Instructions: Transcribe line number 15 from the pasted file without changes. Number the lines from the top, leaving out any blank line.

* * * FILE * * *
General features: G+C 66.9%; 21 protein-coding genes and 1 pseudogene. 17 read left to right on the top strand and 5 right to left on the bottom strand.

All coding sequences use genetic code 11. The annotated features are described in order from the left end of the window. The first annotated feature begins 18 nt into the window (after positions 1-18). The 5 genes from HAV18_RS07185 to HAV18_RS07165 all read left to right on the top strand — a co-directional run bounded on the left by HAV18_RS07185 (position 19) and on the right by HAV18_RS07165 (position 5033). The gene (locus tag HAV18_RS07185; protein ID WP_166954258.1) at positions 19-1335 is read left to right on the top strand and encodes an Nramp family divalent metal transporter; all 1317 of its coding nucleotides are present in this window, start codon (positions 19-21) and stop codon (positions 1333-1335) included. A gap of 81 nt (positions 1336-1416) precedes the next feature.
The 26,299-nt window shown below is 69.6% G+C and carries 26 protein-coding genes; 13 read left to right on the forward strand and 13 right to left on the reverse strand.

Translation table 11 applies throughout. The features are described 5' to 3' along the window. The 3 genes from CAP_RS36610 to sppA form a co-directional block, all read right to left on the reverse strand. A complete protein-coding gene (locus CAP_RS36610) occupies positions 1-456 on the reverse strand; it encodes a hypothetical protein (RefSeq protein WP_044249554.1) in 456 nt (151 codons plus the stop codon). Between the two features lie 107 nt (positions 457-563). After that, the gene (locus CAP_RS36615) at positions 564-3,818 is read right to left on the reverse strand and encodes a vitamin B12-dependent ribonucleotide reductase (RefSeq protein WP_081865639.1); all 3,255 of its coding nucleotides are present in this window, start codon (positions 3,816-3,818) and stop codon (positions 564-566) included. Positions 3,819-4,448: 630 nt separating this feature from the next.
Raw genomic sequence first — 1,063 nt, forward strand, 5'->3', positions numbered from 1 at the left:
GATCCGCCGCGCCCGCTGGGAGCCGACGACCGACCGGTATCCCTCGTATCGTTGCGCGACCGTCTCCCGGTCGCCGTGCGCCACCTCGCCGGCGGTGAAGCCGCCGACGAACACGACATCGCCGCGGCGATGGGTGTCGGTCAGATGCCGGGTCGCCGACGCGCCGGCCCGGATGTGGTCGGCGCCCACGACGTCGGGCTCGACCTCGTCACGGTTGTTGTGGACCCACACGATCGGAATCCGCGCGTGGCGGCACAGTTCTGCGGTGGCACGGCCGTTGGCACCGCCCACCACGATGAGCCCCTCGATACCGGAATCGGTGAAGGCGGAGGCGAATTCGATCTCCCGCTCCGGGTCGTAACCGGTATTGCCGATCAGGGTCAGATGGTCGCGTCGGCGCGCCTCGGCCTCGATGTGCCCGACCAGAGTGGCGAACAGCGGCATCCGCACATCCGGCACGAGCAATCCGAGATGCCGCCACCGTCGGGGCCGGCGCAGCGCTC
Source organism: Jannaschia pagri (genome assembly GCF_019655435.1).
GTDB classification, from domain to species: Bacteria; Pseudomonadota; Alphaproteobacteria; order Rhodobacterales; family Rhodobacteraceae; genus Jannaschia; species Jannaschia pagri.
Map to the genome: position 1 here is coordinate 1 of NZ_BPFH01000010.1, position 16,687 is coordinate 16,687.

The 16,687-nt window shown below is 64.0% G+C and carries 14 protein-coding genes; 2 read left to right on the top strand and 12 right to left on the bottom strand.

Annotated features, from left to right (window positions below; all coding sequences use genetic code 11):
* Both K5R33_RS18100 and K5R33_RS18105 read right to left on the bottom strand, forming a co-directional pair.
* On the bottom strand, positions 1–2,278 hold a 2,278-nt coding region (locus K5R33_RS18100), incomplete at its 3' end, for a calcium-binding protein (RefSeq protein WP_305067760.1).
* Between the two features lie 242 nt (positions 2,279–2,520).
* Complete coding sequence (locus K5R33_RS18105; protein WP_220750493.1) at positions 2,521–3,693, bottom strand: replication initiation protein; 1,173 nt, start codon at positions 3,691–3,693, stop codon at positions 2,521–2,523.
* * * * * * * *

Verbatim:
* Complete coding sequence (locus K5R33_RS18105; protein WP_220750493.1) at positions 2,521–3,693, bottom strand: replication initiation protein; 1,173 nt, start codon at positions 3,691–3,693, stop codon at positions 2,521–2,523.